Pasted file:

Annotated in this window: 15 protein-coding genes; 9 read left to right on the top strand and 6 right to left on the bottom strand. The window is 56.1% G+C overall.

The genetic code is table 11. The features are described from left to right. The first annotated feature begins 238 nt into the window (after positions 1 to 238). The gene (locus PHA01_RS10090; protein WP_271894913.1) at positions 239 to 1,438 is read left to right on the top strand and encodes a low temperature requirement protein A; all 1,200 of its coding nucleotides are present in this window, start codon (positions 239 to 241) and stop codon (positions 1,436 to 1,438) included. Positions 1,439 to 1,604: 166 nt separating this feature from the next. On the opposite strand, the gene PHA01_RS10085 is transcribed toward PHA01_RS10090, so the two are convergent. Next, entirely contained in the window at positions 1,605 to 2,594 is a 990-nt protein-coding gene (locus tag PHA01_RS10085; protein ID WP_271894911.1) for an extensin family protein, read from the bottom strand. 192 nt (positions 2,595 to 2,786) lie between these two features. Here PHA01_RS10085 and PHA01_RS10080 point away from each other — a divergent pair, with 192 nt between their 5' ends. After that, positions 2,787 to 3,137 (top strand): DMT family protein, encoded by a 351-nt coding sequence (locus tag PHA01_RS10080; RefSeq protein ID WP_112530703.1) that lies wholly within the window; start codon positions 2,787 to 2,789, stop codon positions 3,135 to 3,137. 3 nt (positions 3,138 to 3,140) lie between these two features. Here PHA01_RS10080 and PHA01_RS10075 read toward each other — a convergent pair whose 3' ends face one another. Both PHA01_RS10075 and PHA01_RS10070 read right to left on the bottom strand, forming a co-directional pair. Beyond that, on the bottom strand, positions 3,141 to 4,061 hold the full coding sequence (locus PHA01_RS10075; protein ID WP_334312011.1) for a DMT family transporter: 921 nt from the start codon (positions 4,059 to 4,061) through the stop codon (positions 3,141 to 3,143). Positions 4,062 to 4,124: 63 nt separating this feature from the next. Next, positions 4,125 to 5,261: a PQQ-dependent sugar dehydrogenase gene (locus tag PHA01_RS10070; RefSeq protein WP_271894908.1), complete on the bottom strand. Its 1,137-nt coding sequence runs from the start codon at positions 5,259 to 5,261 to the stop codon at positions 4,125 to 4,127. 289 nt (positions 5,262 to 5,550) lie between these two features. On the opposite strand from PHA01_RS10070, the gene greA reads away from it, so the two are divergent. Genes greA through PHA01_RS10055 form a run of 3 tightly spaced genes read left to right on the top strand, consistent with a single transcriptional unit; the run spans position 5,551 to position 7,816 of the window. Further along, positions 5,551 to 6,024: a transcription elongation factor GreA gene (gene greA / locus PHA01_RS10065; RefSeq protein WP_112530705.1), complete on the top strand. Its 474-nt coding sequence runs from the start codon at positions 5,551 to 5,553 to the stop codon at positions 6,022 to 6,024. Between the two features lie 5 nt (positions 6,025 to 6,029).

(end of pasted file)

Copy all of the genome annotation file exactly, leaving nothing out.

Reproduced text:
Annotated in this window: 15 protein-coding genes; 9 read left to right on the top strand and 6 right to left on the bottom strand. The window is 56.1% G+C overall.

The genetic code is table 11. The features are described from left to right. The first annotated feature begins 238 nt into the window (after positions 1 to 238). The gene (locus PHA01_RS10090; protein WP_271894913.1) at positions 239 to 1,438 is read left to right on the top strand and encodes a low temperature requirement protein A; all 1,200 of its coding nucleotides are present in this window, start codon (positions 239 to 241) and stop codon (positions 1,436 to 1,438) included. Positions 1,439 to 1,604: 166 nt separating this feature from the next. On the opposite strand, the gene PHA01_RS10085 is transcribed toward PHA01_RS10090, so the two are convergent. Next, entirely contained in the window at positions 1,605 to 2,594 is a 990-nt protein-coding gene (locus tag PHA01_RS10085; protein ID WP_271894911.1) for an extensin family protein, read from the bottom strand. 192 nt (positions 2,595 to 2,786) lie between these two features. Here PHA01_RS10085 and PHA01_RS10080 point away from each other — a divergent pair, with 192 nt between their 5' ends. After that, positions 2,787 to 3,137 (top strand): DMT family protein, encoded by a 351-nt coding sequence (locus tag PHA01_RS10080; RefSeq protein ID WP_112530703.1) that lies wholly within the window; start codon positions 2,787 to 2,789, stop codon positions 3,135 to 3,137. 3 nt (positions 3,138 to 3,140) lie between these two features. Here PHA01_RS10080 and PHA01_RS10075 read toward each other — a convergent pair whose 3' ends face one another. Both PHA01_RS10075 and PHA01_RS10070 read right to left on the bottom strand, forming a co-directional pair. Beyond that, on the bottom strand, positions 3,141 to 4,061 hold the full coding sequence (locus PHA01_RS10075; protein ID WP_334312011.1) for a DMT family transporter: 921 nt from the start codon (positions 4,059 to 4,061) through the stop codon (positions 3,141 to 3,143). Positions 4,062 to 4,124: 63 nt separating this feature from the next. Next, positions 4,125 to 5,261: a PQQ-dependent sugar dehydrogenase gene (locus tag PHA01_RS10070; RefSeq protein WP_271894908.1), complete on the bottom strand. Its 1,137-nt coding sequence runs from the start codon at positions 5,259 to 5,261 to the stop codon at positions 4,125 to 4,127. 289 nt (positions 5,262 to 5,550) lie between these two features. On the opposite strand from PHA01_RS10070, the gene greA reads away from it, so the two are divergent. Genes greA through PHA01_RS10055 form a run of 3 tightly spaced genes read left to right on the top strand, consistent with a single transcriptional unit; the run spans position 5,551 to position 7,816 of the window. Further along, positions 5,551 to 6,024: a transcription elongation factor GreA gene (gene greA / locus PHA01_RS10065; RefSeq protein WP_112530705.1), complete on the top strand. Its 474-nt coding sequence runs from the start codon at positions 5,551 to 5,553 to the stop codon at positions 6,022 to 6,024. Between the two features lie 5 nt (positions 6,025 to 6,029).